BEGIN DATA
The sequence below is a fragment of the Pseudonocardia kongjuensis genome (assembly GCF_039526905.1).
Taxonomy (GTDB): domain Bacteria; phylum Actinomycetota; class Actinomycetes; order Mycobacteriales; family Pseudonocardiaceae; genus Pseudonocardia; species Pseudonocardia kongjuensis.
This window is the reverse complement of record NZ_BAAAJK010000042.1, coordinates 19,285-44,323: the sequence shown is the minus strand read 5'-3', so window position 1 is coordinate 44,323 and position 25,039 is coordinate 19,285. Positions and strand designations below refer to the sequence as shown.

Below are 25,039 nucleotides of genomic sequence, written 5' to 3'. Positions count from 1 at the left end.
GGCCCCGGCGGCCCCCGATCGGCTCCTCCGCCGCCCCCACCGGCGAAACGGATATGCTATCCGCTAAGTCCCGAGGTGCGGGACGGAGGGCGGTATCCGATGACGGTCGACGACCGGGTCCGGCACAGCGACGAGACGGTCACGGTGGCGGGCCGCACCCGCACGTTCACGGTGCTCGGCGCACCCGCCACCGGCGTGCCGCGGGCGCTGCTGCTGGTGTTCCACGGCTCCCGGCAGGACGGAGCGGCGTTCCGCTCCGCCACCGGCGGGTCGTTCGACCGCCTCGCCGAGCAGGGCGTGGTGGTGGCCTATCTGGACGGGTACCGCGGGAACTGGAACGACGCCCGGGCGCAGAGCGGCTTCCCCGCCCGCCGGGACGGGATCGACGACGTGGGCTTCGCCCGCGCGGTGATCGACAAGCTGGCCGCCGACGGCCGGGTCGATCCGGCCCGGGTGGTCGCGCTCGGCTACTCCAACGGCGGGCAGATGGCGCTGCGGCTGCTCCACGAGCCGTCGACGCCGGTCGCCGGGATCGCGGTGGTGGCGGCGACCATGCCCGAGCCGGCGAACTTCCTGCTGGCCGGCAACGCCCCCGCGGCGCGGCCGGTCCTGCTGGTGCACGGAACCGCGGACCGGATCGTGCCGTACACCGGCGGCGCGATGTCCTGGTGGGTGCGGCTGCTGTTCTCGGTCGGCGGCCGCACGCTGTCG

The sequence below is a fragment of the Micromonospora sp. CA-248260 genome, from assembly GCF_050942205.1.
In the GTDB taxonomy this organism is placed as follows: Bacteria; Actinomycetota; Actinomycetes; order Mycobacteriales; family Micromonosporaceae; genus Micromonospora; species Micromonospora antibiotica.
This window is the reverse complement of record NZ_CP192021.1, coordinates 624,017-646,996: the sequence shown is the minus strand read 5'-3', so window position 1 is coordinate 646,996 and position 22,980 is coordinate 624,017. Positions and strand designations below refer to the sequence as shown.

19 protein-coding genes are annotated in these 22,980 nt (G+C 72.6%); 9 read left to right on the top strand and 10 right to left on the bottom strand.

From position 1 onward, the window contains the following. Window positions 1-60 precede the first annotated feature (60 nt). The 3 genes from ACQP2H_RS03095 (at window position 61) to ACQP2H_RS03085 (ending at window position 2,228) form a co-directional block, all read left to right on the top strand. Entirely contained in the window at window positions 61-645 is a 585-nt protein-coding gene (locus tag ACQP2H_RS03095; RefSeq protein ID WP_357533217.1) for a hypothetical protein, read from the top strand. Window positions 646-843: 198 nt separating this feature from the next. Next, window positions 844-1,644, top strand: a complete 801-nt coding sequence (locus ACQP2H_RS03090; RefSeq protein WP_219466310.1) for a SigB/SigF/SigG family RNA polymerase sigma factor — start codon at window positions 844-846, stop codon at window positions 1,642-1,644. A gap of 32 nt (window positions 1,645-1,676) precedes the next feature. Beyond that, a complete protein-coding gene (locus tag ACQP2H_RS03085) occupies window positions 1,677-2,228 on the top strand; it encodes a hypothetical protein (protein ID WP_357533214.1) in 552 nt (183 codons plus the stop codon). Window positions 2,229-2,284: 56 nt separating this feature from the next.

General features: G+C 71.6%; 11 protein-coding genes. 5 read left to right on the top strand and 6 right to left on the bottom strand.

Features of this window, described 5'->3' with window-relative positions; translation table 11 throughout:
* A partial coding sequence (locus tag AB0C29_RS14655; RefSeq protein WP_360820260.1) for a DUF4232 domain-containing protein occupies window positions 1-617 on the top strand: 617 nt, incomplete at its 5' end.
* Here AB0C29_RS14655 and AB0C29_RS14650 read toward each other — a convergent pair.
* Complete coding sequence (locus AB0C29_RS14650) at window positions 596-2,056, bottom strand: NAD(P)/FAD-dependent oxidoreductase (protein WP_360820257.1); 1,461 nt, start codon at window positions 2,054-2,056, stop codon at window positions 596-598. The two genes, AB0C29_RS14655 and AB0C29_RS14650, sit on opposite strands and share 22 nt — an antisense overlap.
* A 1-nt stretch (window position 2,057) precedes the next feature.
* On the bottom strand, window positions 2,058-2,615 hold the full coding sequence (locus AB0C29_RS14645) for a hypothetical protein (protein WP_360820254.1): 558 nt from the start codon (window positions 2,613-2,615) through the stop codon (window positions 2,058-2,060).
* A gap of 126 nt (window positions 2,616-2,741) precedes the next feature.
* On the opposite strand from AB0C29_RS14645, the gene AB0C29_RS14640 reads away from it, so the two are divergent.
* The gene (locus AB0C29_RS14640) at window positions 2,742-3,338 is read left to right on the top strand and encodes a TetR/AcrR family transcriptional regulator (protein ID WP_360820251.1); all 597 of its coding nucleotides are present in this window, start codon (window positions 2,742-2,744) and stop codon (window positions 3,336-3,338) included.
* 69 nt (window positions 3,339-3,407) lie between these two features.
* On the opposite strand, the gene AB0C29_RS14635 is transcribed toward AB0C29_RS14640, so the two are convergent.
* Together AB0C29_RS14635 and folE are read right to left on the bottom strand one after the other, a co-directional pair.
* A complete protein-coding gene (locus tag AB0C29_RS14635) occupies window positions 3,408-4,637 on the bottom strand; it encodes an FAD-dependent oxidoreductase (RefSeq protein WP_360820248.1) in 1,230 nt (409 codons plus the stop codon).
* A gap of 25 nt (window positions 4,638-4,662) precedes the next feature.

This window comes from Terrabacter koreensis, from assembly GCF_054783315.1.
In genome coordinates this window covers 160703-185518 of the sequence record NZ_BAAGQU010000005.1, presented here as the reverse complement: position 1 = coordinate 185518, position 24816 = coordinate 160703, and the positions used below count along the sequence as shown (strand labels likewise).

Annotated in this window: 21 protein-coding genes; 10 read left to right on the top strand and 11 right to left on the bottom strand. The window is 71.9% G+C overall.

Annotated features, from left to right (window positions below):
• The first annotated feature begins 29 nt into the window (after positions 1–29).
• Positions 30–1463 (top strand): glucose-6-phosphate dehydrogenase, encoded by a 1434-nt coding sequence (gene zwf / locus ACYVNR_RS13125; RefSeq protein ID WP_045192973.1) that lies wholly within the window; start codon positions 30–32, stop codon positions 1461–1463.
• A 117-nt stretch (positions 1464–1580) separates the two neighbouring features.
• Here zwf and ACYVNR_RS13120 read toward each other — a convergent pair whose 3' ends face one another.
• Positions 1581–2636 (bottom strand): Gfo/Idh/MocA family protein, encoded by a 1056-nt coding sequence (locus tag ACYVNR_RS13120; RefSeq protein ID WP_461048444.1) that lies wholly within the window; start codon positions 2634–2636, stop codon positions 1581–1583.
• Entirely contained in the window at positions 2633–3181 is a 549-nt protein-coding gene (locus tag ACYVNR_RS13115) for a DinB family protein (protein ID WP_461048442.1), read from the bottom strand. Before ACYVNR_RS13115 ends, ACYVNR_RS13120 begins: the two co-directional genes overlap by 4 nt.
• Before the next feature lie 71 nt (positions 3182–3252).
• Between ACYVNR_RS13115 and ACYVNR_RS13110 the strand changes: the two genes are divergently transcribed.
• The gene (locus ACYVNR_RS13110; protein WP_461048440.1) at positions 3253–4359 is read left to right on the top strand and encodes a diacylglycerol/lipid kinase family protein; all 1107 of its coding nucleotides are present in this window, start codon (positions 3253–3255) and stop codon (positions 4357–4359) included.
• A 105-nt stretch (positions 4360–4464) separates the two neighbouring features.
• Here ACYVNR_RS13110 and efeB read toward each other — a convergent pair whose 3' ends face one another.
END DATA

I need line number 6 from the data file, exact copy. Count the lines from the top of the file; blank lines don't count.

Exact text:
The sequence below is a fragment of the Micromonospora sp. CA-248260 genome, from assembly GCF_050942205.1.